If it's frivolous, and they're looking to keep it in the court system until around...say...November-ish for the election, hoping to sway the outcome, then they did the right thing by filing w/a district court.

6/02/2008 1:14 PM  
Anonymous Tom said...

@ S.R.I. Denmark: I'm a bit surprised to see the exact same comment (punctuation, spacing, and all) copied directly from the editorial in the Standard Examiner. I have the same question now as I did when I read it there: what do you mean "like the school district did"? Huh?

I've read through several Supreme Court decisions re the Article VI Sec 22 claim, and to my recollection, each of those cases started in district court before moving to the Supreme Court. Why should this one be any different?

6/02/2008 5:30 PM  
Anonymous Sen. McCoy said...

Actually the reason the suit was filed in district court is because that is the Court that has jurisdiction over the claims. Supreme Court jurisdiction is limited to a few areas by statute. The reason this is different than the voucher referendum suit is that the referendum statute provides for original and direct Supreme Court jurisdiction and review, mostly because there are election deadlines that must be met when dealing with an issue that must go on the ballot. Believe me if there were any way to have filed directly with the Supreme Court, we would have.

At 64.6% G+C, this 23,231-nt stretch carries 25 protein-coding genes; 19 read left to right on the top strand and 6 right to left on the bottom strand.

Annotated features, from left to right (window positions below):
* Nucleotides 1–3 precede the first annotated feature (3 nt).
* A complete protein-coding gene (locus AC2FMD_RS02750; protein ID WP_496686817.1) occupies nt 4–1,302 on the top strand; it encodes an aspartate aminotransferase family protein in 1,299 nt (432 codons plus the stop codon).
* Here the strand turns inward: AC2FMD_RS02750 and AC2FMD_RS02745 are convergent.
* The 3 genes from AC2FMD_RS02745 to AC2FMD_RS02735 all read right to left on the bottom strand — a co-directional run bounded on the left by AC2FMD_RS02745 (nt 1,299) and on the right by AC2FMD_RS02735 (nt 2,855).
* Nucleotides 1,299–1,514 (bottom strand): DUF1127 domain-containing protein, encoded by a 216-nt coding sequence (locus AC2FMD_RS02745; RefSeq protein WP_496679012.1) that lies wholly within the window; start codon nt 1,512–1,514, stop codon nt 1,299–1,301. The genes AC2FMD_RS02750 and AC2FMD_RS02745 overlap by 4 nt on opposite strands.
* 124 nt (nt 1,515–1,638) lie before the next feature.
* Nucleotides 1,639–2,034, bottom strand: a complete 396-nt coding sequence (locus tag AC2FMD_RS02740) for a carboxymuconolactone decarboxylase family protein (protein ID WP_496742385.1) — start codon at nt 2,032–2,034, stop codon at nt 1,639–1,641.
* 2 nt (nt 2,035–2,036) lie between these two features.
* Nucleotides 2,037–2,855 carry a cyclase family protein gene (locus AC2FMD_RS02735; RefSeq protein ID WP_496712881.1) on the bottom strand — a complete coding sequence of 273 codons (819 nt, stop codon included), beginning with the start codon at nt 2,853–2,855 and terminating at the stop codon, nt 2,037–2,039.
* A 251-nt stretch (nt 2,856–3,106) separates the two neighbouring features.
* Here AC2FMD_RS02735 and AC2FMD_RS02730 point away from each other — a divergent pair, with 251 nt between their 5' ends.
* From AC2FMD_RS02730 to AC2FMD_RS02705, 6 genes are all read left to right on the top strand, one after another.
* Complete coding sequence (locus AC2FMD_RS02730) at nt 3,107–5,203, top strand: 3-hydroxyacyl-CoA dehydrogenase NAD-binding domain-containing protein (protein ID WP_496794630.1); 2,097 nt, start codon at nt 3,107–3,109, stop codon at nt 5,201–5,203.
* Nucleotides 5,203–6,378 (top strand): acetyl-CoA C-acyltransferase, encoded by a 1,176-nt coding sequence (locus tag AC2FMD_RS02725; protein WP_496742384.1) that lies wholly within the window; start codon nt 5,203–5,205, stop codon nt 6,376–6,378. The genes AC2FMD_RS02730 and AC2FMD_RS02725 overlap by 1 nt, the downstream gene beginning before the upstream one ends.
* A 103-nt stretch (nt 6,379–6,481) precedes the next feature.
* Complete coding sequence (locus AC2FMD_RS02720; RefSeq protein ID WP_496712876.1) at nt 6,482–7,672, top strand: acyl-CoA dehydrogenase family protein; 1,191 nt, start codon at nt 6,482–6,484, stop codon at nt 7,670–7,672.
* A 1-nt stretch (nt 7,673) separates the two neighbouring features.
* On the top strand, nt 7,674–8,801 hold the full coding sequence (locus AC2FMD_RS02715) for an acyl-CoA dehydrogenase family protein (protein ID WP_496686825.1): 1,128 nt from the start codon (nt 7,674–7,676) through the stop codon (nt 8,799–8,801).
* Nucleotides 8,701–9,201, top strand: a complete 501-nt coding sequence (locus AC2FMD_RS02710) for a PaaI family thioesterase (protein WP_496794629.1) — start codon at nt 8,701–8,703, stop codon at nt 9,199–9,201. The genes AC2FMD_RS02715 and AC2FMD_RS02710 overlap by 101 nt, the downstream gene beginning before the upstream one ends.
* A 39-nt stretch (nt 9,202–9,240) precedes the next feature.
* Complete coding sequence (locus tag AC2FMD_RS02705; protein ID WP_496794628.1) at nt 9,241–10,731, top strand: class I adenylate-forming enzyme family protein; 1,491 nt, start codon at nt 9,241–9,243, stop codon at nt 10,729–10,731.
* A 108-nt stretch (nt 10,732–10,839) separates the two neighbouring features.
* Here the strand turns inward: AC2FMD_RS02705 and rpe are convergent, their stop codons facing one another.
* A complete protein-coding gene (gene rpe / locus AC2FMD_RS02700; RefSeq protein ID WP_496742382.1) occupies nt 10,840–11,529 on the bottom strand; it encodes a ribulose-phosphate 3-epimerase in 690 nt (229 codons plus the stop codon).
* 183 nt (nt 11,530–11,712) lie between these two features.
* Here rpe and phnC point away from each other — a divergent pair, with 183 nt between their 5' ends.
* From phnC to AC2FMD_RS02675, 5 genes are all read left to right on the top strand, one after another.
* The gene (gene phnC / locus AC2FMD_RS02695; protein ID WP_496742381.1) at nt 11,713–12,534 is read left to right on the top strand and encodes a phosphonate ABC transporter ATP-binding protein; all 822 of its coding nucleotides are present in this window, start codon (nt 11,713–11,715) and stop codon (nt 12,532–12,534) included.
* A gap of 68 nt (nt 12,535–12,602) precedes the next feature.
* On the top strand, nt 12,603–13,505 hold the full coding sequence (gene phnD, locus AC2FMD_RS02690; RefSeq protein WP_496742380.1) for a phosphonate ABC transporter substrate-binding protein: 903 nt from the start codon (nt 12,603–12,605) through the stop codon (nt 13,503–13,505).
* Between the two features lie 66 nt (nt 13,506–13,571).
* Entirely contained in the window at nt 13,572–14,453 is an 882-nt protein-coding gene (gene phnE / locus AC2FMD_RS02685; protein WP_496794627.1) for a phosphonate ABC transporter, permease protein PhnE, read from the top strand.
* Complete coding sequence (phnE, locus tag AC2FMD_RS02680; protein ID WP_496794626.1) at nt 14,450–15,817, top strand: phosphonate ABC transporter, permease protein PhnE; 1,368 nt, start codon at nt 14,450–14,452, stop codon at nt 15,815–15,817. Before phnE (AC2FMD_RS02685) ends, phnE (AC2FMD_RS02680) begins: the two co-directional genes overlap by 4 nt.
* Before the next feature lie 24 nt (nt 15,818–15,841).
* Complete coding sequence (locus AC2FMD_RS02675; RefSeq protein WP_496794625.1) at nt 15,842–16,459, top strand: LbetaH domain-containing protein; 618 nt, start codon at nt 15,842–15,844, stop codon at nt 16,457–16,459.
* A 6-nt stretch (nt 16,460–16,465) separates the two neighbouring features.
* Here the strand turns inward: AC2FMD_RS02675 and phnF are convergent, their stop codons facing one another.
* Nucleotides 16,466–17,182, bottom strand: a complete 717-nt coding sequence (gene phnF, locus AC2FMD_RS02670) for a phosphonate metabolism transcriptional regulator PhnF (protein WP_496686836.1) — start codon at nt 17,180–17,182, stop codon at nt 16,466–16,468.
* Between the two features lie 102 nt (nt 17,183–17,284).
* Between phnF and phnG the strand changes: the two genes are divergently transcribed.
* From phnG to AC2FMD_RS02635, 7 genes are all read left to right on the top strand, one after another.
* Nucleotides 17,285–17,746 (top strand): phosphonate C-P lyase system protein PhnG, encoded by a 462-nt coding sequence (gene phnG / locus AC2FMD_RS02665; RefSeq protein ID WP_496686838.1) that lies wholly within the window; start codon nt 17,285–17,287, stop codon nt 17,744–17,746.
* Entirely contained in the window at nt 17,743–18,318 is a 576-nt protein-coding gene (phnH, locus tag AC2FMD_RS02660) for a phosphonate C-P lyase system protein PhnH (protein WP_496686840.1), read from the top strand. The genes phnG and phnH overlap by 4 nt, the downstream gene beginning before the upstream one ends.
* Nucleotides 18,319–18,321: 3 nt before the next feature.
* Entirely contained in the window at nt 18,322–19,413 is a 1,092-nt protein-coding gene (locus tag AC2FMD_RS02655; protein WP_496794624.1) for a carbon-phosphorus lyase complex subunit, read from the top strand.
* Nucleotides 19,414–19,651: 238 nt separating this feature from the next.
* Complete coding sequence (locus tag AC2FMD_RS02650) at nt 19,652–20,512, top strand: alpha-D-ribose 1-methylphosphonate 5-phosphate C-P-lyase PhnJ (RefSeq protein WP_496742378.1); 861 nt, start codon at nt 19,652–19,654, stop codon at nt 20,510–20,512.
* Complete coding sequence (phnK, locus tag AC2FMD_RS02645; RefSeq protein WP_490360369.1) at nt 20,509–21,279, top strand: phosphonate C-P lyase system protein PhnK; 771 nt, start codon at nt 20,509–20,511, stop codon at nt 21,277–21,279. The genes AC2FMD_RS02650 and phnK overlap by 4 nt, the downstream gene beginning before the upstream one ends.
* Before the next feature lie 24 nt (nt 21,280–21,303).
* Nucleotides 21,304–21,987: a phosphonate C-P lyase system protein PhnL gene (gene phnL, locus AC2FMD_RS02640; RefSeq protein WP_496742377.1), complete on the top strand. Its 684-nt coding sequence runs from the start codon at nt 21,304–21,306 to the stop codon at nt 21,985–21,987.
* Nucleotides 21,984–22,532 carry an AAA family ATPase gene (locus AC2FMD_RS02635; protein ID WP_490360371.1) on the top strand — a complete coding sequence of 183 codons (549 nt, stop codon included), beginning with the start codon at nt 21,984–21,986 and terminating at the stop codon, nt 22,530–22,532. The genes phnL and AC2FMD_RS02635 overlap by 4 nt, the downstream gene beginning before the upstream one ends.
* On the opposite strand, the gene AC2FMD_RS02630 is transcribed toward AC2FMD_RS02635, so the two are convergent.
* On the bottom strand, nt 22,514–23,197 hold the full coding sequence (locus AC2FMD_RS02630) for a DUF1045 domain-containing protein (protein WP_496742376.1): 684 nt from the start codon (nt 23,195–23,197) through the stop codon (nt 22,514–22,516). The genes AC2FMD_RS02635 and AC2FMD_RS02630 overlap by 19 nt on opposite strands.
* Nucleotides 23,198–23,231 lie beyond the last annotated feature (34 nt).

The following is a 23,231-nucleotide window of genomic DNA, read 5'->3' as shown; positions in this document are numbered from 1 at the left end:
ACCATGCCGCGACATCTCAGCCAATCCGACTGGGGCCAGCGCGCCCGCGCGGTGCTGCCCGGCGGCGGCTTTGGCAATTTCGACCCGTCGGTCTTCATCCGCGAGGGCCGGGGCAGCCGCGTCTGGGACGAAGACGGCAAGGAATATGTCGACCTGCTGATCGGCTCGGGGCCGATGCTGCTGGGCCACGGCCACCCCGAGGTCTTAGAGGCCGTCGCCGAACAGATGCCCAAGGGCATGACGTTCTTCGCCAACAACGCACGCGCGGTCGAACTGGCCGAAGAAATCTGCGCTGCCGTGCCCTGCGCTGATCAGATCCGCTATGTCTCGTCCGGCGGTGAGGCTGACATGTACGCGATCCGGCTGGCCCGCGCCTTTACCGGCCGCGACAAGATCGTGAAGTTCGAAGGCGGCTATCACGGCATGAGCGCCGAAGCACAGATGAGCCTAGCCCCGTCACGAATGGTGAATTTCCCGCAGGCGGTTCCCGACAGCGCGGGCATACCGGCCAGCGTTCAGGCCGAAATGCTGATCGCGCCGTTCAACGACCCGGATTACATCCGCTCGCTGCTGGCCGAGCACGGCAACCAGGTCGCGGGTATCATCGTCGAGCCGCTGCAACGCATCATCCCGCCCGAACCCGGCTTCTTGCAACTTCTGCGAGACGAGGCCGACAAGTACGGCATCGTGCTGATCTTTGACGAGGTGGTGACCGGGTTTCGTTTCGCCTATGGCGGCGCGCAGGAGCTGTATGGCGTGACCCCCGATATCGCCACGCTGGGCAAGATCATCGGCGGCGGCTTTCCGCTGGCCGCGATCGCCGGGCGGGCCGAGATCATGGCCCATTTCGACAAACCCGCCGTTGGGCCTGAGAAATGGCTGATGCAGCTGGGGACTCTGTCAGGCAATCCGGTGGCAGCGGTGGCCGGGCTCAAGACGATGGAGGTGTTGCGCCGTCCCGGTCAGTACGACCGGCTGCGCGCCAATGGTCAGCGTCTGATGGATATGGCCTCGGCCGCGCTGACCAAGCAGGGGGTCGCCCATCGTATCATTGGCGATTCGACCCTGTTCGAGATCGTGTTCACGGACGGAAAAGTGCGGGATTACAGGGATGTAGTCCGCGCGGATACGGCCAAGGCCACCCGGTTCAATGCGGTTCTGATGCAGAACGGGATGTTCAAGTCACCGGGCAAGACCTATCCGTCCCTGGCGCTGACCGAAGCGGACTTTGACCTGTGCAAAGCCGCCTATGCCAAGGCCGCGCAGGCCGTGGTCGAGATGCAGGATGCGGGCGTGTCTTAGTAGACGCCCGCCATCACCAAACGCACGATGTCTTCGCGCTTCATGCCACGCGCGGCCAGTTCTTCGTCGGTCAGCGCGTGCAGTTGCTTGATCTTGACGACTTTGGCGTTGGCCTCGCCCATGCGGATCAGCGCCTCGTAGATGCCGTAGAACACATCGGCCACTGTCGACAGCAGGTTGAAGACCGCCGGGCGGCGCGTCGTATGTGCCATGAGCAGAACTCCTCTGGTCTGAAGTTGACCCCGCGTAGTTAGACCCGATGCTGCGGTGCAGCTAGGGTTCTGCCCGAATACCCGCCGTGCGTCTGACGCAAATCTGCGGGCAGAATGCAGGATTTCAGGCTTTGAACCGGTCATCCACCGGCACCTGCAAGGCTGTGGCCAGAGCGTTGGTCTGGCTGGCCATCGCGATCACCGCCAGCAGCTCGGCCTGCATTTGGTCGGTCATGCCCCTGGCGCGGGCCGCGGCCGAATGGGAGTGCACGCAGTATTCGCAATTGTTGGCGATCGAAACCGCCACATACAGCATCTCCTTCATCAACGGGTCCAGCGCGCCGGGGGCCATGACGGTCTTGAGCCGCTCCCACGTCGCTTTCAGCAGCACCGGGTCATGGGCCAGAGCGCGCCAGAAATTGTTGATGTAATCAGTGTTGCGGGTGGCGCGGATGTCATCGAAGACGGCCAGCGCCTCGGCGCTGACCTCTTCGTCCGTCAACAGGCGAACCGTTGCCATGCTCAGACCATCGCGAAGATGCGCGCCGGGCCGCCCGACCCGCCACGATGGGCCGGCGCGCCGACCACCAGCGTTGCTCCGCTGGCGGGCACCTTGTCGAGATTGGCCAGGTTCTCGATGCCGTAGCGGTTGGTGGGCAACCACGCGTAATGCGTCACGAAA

As for the accusation that this is merely political, the plaintiffs are a balanced group of Republicans and Democrats. I think that Sen. Stephenson's resort to this accusation says a lot about the veracity of their argument in defense of the "process" that he and leadership followed.

It is a bit puzzling also given that Sen. Stephenson came up to me after the debate on the bill and let me know that he thought the process was bad and that he was committed to not allowing omnibus bills like this in the future. I'm not sure which Sen. Stephenson I should believe any more. I guess he and I will just have to work through that on our own.

As an attorney and a legislator, I am particularly interested in vindicating our constitutional provisions. The Constitution is the highest law of the land. No one is above it. Not even legislative leadership. This lawsuit would have been filed even if it were not an election year. I would also say that it would have been filed if the Democrats were running the show and they tried to pull such a stunt.

As for the "there have been omnibus bills in the past" argument, there may have been but 1) that doesn't make it right and 2) never have I seen a situation were bills that actually failed to pass either the House or the Senate were rolled up with bills that had passed both chambers. These circumstances have not presented themselves before, which is why the suit is particularly warranted.

6/03/2008 2:04 PM  
Anonymous Anonymous said...

Thank you Sen. McCoy (and Rep. Allen +38) for taking on the hard core conservatives who at one time were probably pretty good people. SB 2 illustrates what happens when power is left unchecked.

6/04/2008 10:39 AM